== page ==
MS is a disease that affects the central nervous system. It was first discovered by a French neurologist, Dr. Jean-Martin Charcot. It is a progressive disorder and if left untreated, it can eventually lead to death. There are two forms of MS: relapsing-mild and disabling. In this article, you will learn about the common MS symptoms and how to cope with them.
Some of the more common MS symptoms are: eye issues, such as blurred vision and double vision. Sometimes numbness or tingling in the fingers and sometimes even weakness in the knees or hips. Myelination, or the build up of myelin in the brain and spinal cord is another one of the common MS symptoms. Some people experience muscle weakness and problems with balance.
MS affects the body's neurological and physical systems. As you may already know, MS affects the nerves too. A few of the more common MS symptoms are: difficulty walking, altered perceptions of space and a loss of balance. When someone is walking, they tend to slump and have a hard time maintaining their balance on two feet.
Another of the common symptoms of MS is pain in the legs. When someone has MS, they tend to have muscle and bone pain. They can also experience extreme numbness, particularly in their feet and hands. Some people also report problems with their vision when they experience MS.
MS often makes someone depressed. Some of the more common MS symptoms may include depression. However, MS is not solely caused by depression. It may include other risk factors for depression such as social anxiety or an inability to socialize.
MS spasms can be classified into two categories: myelination spasm and demyelination spasm. Myelination spasm is muscle stiffness or spasm that affects the muscles. Demyelination spasm is a muscle spasm that affects the nerves.
MS can affect the nervous system as well as the brain. Two MS symptoms that affect the brain are: bladder problems and sexual dysfunction. People who experience bladder problems experience urinary incontinence. People with MS may also experience erectile dysfunction or impotence.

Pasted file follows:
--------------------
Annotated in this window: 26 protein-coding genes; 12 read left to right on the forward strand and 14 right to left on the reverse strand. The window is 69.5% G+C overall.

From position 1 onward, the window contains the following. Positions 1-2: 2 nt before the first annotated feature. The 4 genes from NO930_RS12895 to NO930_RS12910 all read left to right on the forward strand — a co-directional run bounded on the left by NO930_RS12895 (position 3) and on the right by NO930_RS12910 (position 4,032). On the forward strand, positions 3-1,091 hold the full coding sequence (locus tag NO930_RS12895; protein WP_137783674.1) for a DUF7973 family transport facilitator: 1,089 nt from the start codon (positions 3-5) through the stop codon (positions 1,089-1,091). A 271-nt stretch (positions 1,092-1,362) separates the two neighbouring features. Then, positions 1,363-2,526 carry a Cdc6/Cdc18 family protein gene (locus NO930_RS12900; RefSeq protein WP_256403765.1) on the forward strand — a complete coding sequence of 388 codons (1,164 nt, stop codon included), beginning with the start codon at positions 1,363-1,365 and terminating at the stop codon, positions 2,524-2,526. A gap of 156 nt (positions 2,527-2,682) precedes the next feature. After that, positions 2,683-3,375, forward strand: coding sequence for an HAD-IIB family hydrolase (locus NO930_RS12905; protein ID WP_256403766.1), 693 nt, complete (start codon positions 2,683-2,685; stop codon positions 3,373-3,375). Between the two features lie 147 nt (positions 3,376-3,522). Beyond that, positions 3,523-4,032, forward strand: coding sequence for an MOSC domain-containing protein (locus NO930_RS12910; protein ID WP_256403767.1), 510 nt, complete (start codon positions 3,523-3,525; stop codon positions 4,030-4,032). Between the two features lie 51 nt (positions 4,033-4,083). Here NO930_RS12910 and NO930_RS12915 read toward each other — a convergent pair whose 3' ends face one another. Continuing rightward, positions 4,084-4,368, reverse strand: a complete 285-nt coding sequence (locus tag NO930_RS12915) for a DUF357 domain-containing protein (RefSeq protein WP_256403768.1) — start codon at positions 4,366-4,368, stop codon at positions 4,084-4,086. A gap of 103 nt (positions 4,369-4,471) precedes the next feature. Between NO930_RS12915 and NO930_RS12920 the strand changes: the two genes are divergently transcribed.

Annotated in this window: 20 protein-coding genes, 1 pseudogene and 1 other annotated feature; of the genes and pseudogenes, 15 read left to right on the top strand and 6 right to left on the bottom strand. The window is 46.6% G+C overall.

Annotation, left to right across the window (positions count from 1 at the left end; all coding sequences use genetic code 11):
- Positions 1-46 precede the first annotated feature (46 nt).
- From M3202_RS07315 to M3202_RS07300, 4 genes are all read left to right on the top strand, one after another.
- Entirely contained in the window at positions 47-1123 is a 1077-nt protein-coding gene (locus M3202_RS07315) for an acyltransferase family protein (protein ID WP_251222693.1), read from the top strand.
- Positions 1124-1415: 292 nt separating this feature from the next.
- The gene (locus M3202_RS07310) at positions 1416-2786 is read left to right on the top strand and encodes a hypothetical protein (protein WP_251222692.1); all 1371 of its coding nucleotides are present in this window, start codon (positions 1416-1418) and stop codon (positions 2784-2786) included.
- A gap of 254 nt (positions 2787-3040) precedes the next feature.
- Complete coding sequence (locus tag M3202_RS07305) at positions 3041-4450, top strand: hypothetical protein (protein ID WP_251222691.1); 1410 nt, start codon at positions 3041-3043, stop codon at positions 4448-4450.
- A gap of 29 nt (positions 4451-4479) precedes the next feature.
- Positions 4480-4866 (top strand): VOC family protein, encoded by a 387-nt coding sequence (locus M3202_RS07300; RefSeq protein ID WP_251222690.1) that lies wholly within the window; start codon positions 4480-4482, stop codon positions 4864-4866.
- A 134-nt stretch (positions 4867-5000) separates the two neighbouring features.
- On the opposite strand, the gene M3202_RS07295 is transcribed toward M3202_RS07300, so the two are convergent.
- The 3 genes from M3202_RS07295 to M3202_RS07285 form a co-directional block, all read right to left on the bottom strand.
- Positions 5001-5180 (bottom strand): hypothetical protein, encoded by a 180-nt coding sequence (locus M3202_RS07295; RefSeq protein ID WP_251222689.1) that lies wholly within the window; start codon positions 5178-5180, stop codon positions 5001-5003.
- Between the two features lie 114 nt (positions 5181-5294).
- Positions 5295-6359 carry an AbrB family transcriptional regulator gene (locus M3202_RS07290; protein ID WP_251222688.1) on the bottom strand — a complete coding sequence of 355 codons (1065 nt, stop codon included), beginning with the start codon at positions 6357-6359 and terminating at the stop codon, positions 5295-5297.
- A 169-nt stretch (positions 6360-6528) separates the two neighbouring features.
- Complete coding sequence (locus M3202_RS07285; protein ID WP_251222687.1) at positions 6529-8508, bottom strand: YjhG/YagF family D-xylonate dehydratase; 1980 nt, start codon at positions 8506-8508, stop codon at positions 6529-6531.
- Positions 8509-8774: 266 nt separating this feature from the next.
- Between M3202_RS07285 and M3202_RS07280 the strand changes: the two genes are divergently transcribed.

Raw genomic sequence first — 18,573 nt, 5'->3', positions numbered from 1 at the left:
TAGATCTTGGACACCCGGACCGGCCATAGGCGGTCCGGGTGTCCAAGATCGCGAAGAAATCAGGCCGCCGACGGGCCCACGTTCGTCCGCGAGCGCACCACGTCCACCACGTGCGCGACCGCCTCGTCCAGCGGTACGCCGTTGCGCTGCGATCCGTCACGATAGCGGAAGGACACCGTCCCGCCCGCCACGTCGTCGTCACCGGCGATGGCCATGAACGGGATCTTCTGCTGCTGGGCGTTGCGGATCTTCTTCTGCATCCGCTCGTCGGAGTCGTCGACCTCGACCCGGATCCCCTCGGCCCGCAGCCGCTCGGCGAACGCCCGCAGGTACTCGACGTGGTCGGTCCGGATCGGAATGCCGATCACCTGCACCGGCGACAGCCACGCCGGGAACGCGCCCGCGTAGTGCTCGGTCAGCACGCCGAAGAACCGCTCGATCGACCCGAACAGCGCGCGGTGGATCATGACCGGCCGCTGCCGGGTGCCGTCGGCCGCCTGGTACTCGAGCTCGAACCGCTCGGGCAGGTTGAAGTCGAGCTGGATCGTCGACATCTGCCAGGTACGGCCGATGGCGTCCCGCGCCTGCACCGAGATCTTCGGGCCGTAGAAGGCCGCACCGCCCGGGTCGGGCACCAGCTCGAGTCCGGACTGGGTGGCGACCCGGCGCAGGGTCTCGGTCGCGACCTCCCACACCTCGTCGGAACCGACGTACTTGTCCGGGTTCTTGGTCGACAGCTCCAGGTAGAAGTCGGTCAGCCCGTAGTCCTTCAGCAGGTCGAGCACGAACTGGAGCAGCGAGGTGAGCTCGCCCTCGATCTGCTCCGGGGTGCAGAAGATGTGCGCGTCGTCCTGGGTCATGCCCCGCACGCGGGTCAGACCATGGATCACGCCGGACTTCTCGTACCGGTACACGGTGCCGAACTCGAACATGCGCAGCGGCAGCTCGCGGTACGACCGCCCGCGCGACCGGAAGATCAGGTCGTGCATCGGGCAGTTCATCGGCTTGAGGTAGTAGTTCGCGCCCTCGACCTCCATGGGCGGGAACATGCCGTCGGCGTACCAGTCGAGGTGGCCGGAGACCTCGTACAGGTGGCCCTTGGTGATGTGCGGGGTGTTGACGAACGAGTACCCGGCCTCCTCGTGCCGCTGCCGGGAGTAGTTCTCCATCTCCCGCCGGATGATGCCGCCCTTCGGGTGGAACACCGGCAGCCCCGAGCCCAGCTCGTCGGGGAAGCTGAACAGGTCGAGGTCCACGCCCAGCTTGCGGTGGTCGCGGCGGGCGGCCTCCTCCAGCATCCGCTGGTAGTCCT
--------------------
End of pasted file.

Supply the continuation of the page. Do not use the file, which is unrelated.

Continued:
One of the risk factors for getting MS is a family history of the disease. Other risk factors for getting MS include: age (risk increases with age), gender (women are more likely to get MS than men), and ethnicity (Caucasians are more likely to get MS than others). If someone in your family has been diagnosed with MS, you should definitely consider trying to get MS relief as soon as possible. There are many treatment options available that can help you feel better while you are living with MS. You can get MS relief and feel more like your old self again. Talk to your doctor today about ways to get MS relief.
MS symptoms tend to vary between people with mild and severe forms. MS is a chronic disease and there is no one treatment that works for everyone. MS is divided into four different types: primary progressive, secondary progressive, mixed and cerebrospinal fluid. Each type of MS has specific and unique features, but all four forms share some common symptoms.
The most common manifestation of MS is extreme tiredness. This fatigue can begin immediately following a workout. It can last for several days or for several months. This form of MS typically results in poor concentration and poor memory function, short-term memory loss and poor understanding of the world around you.
Another way that MS manifests itself is through the appearance of relapses. Relapses occur after you have gone through periods of remission or have already gotten some kind of MS treatment. A relapse can be worse than an ordinary fatigue since relapses can lead to more serious symptoms. When you have an MS relapse, you experience sudden, inexplicable, extreme pain in your body, usually on one side of your body. Relapses are often followed by intense pain in your muscles, which may even involve swelling.
MS symptoms can also take place during times when you are at rest. A person with MS may experience muscle weakness and/or spasms. The pain that you feel from MS usually affects the muscles of your neck and upper back. Sometimes, your MS gets worse while you are asleep. While this may sound like a good sign that MS is waking you up from a dream, it is important to remember that MS can attack the nervous system and the brain at any time and without warning, so you should always check with your doctor if you are having any of these symptoms.
Oren Zarif - Psychokinesis